Mitch McConnell, the Senate majority leader, is a tough and wily operator. But he is opposed by an equally relentless and worthy adversary: Mitch McConnell.
Nobody in recent memory has argued so frequently and so passionately against himself as the Kentucky Republican. Oyez, oyez, oyez: Let us hear the case of McConnell v. McConnell.
In November, magnanimous McConnell spoke of restraint: “I think it’s always a mistake to misread your mandate, and frequently new majorities think it’s going to be forever. . . . We’ve been given a temporary lease on power, if you will.”
That was wise. Republicans won the White House and both chambers of Congress, but the president-elect lost the popular vote by almost 3 million and Republicans lost seats in Congress.
Yet, two months later, McConnell is disregarding his own advice and treating his “temporary lease on power” as if it were St. Edward’s Crown.
He is hurrying through a repeal of Obamacare — using a procedure he once decried as a “power grab” — before Republicans come up with an alternative. He’s preparing to use the same technique to overhaul the tax code. He is pushing ahead with nine confirmation hearings this week, five on Wednesday alone, the same day the Senate is scheduled to hold dozens of budget votes and President-elect Donald Trump has planned a news conference. This will protect the nominees from public scrutiny — even though most have not yet received the required vetting.
In politics, where you stand often depends on where you sit. If your party doesn’t control the Senate, for example, you’re more likely to value the filibuster. But McConnell’s principles are particularly situational.
Back in 2009, when he was minority leader, McConnell insisted, among other things, that nominees shouldn’t get hearings unless “the Office of Government Ethics letter is complete and submitted to the committee in time for review and prior to a committee hearing.”
Now, the OGE director warns that the GOP is rushing through “several nominees who have not completed the ethics review process,” leaving some “with potentially unknown or unresolved ethics issues.” The director noted that this violates the law.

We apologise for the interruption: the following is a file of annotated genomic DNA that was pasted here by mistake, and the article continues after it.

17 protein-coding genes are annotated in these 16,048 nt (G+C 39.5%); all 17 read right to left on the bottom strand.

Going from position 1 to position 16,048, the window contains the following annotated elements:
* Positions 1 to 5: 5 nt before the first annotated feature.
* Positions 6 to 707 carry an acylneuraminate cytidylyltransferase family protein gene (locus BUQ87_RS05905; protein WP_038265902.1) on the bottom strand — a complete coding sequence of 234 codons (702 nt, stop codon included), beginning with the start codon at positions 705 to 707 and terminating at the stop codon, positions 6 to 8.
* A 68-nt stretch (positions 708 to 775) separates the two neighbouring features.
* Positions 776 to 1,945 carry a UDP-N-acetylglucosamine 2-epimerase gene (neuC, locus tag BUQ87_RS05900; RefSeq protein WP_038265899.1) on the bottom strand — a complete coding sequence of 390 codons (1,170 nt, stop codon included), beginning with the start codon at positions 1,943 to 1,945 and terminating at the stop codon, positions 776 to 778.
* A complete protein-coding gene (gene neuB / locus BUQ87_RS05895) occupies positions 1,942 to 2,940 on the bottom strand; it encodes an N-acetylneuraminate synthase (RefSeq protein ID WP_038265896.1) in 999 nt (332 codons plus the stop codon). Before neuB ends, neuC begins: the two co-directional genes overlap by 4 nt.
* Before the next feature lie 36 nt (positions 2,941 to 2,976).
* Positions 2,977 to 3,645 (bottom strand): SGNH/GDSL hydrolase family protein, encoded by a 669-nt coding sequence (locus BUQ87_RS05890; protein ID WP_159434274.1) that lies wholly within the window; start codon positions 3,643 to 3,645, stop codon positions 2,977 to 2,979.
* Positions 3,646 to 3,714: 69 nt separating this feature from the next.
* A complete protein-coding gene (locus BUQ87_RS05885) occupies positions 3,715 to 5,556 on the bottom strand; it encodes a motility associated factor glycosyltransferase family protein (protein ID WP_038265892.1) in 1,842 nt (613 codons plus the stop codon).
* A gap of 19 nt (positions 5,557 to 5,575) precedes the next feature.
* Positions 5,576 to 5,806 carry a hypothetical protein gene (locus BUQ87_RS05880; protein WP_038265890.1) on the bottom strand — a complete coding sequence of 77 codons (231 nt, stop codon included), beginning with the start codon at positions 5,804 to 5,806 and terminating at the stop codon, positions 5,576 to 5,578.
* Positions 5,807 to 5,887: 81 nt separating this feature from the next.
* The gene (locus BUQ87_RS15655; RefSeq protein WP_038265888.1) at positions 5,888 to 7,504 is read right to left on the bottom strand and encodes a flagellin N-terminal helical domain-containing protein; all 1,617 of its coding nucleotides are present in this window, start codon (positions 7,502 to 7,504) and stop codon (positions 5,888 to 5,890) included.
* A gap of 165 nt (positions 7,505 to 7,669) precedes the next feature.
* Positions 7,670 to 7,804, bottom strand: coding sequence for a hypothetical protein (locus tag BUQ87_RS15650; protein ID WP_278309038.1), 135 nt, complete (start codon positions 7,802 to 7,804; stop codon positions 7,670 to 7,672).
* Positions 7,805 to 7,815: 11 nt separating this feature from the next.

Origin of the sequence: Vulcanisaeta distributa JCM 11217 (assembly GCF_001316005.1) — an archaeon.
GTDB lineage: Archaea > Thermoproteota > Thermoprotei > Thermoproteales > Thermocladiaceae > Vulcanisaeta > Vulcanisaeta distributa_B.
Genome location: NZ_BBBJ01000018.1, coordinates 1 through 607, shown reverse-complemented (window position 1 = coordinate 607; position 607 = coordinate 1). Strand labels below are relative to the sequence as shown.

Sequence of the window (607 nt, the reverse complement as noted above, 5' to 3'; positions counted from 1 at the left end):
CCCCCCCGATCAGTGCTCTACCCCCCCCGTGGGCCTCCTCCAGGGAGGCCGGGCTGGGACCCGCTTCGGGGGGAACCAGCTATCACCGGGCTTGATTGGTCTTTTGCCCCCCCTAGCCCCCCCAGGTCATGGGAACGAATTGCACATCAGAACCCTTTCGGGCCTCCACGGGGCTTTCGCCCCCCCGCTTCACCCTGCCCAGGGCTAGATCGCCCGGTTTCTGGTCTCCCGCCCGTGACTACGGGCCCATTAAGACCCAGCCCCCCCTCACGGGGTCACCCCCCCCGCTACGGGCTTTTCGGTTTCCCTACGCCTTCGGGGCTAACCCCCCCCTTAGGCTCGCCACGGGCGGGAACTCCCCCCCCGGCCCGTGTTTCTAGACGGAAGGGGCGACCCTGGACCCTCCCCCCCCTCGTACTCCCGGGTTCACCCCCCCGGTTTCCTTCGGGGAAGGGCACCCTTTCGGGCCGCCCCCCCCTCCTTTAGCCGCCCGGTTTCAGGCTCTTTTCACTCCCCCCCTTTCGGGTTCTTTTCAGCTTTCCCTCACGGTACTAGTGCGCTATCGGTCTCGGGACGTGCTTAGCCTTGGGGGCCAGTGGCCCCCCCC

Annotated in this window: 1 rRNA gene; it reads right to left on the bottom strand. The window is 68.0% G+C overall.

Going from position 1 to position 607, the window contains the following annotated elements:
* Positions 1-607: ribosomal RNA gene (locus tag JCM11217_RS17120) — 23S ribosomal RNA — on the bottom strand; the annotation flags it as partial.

But McConnell has reversed McConnell. “All of these little procedural complaints are related to their frustration in having not only lost the White House but having lost the Senate,” he explained Sunday on CBS. He suggested “we need to sort of grow up here.”
Chuck Schumer, the Senate Democratic leader, illustrated McConnell’s reversal by sending him on Monday the same letter McConnell sent Democratic leader Harry Reid in 2009 demanding complete ethics reviews before hearings. Schumer crossed out “Harry” in the salutation and substituted “Mitch.”
Back in 2010, McConnell argued that using the budget process of “reconciliation” to pass Obamacare with a 50-vote majority in the Senate rather than a 60-vote supermajority “would be one of the most brazen single-party power grabs in legislative history.”
So what is McConnell doing now? Using reconciliation to eliminate Obamacare with a 50-vote majority.
Back in 2007, McConnell said that “we can stipulate” that “in the Senate it takes 60 votes on controversial matters.”
Now McConnell has signed on to using the same 50-vote maneuver to enact tax reform.
McConnell has been particularly flexible on the 60-vote threshold. In 2012, he said that if he were the majority leader, repealing Obamacare could “be pursued with 51 votes in the Senate.”
But in 2014, as McConnell was becoming majority leader, he again reversed McConnell. Repealing Obamacare “would take 60 votes in the Senate,” he concluded.
Back in 2011, McConnell proudly declared that “I voted for the Ryan budget.” But in 2014, when his opponent tried to tie him to the Paul Ryan budget cuts, McConnell’s campaign said that “there is no way to speculate” whether McConnell supported the Ryan budget in 2011.
A year ago, McConnell said he would block consideration of President Obama’s nominee to fill a Supreme Court vacancy “until we have a new president.”
Now, when Democrats floated the (improbable) notion that they wouldn’t act on President Trump’s nominee to the same seat, McConnell said that is “something the American people simply will not tolerate.”
McConnell said his position against filling the vacancy last year was so that “the American people should have a voice in the selection of their next Supreme Court justice.”
He argued the opposite in a years-ago law-review article, when he argued that making “purely political decisions” in considering a Supreme Court nominee isn’t “an acceptable practice.”
In a typical McConnell speech in 2012, he argued that “the unique role of the Senate has been to protect the voice of the minority.” Now he’s facing pressure from fellow Republicans to eliminate the filibuster, one of the main protections of minority rights in the Senate.
It’s too soon to say who will win this battle, but it promises to be another epic showdown between McConnell and McConnell.